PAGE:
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User’s Review – How to be Fair and Useful

According to a survey from Opinion Research Corporation, about 84% of readers said that online customer reviews influenced their decision on whether or not to purchase a product or service.

However, most of these reviews are posted by a “vocal minority” who regularly leaves feedback. This minority group therefore wields an enormous influence in swaying consumer opinions one way or the other.

If you are one of those who regularly participates in forums and gives your opinion about products, how can you ensure that your reviews or opinions are fair to the product and useful to other readers?

Here are a few pointers:

  1. Be balanced and list both the good points and the bad points. No product is perfect, and each may be best at one thing and not another. If a reader does not care about the bad/weak points, it qualifies as a good product.
  2. Another way is to identify who you believe will gain most from using the product. A professional will demand more quality and features from a product than a casual user will. So, what may not suit a professional may be the perfect choice for the casual user.
  3. Rate the product based on who will be the end user. If a product will be used by professionals, then rate it against other products targeted to professionals. If a product will be used by casual users, then rate it against other products targeted to the casual users. Do not make the mistake of rating a product targeted to casual users against other products targeted to professionals.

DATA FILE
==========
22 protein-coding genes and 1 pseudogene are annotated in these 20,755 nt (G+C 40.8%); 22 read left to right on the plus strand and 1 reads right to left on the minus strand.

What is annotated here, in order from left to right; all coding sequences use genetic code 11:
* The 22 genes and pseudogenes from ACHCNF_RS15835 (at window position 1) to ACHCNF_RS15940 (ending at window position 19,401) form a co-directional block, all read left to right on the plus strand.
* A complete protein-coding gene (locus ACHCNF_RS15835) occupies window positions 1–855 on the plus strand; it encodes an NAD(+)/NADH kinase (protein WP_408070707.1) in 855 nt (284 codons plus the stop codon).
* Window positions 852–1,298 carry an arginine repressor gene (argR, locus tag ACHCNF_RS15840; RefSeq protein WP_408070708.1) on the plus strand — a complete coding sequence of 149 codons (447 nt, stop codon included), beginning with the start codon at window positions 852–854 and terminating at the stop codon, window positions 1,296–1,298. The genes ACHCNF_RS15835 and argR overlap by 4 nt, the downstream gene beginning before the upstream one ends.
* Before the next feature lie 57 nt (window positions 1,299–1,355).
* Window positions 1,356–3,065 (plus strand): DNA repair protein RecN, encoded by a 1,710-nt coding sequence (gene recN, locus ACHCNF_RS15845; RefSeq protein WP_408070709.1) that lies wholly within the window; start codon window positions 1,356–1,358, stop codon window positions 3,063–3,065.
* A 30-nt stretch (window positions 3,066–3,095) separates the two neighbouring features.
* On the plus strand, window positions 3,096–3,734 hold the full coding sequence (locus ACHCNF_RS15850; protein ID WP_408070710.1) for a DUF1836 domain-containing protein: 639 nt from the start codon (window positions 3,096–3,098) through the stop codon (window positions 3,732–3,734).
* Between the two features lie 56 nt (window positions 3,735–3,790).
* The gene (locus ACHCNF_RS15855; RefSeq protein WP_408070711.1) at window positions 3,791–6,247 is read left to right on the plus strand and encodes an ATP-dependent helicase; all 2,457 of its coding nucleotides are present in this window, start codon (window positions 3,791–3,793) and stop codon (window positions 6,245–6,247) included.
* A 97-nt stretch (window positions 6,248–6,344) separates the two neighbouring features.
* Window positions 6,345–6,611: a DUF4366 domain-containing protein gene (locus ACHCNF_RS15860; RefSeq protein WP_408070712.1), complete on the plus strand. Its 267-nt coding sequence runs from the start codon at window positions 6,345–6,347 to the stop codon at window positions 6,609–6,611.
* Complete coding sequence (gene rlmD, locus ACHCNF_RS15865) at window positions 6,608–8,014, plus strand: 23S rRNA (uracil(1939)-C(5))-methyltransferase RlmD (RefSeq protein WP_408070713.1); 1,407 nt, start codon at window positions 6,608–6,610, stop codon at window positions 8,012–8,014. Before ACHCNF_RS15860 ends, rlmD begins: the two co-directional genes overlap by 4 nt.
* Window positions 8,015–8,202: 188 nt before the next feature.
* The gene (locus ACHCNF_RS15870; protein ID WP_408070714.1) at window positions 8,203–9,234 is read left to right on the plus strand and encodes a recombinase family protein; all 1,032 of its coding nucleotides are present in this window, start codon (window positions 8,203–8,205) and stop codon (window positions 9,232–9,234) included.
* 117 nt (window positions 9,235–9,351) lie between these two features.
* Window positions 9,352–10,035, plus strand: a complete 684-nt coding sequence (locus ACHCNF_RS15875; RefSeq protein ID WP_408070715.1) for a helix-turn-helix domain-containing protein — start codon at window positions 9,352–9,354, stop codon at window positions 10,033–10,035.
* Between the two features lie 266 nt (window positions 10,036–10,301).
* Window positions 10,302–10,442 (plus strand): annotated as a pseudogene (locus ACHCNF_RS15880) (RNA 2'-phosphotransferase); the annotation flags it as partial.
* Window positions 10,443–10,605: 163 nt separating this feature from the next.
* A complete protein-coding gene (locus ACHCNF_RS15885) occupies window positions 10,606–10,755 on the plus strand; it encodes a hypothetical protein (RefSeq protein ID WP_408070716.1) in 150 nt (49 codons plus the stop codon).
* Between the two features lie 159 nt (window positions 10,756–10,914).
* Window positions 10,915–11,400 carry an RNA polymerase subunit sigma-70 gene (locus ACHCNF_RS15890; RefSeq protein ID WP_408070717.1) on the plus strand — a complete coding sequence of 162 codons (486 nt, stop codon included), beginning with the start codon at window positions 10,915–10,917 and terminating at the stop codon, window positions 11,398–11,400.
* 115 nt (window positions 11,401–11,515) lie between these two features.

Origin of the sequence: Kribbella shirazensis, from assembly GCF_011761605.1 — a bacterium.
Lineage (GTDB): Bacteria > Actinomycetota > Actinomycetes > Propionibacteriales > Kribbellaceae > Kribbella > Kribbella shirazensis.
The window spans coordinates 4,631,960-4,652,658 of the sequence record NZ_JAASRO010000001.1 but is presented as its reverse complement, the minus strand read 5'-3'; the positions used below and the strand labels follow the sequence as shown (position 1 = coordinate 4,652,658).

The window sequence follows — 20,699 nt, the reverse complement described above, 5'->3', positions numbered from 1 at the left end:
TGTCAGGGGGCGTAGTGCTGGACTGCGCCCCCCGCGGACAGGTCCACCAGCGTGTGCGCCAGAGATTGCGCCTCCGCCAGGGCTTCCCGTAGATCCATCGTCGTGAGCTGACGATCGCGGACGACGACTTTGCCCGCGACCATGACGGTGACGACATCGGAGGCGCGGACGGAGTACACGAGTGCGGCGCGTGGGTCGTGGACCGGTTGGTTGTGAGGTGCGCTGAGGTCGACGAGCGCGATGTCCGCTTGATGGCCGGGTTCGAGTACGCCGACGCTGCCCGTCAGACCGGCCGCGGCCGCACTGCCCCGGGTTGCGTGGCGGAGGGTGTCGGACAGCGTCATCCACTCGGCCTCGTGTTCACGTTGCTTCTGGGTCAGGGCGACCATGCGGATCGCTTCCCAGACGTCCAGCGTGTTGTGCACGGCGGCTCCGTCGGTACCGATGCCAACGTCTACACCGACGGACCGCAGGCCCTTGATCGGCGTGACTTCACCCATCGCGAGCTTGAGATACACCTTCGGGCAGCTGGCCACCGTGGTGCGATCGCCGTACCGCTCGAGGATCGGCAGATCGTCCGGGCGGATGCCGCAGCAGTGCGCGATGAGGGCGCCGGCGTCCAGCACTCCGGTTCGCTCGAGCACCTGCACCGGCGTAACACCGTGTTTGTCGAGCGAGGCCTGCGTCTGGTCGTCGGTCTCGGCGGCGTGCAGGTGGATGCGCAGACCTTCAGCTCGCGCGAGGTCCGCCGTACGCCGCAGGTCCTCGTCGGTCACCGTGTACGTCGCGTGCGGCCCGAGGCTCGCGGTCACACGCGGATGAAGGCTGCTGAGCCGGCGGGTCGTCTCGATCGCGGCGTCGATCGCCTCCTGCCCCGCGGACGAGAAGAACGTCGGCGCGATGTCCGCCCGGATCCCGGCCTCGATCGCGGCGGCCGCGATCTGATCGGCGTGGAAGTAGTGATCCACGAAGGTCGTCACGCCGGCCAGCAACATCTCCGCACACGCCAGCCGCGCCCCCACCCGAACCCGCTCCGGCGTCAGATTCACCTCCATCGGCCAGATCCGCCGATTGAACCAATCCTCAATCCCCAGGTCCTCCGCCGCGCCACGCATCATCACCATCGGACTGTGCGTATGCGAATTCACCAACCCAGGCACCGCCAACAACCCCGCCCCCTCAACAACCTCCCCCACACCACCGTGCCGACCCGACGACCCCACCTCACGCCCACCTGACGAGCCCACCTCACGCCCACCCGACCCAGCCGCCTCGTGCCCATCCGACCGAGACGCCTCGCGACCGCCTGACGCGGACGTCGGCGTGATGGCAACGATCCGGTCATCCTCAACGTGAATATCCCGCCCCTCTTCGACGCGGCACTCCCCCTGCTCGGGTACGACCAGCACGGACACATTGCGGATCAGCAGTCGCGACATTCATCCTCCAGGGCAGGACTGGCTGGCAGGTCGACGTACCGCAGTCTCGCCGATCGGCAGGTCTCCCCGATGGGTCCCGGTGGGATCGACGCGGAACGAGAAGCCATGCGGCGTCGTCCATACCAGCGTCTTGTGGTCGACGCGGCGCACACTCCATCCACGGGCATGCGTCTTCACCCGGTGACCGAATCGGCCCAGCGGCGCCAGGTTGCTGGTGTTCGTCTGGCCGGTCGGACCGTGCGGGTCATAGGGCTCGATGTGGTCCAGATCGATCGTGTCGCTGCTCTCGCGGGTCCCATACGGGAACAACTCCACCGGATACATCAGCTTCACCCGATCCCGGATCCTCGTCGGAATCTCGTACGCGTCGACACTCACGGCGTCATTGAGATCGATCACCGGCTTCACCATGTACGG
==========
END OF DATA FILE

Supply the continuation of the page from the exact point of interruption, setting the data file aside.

The last point is probably the most prevalent mistake made by reviewers and as a result many people end up either bypassing a product that is right for them or buying into a product that is way beyond their needs and more expensive.

Now for an amusing anecdote: many parents religiously read the “business magazines” to decide the best universities to send their children to. What is amusing is that few ask what criteria are used to measure “best” in the surveys.

Hold on to your seats:

  • One prestigious survey simply asks the professors to rank each other’s universities.
  • Another survey, also very prestigious, asks the students.
  • A third survey actually checks back with a number of students 3 years after they graduate to see how much money they are now earning.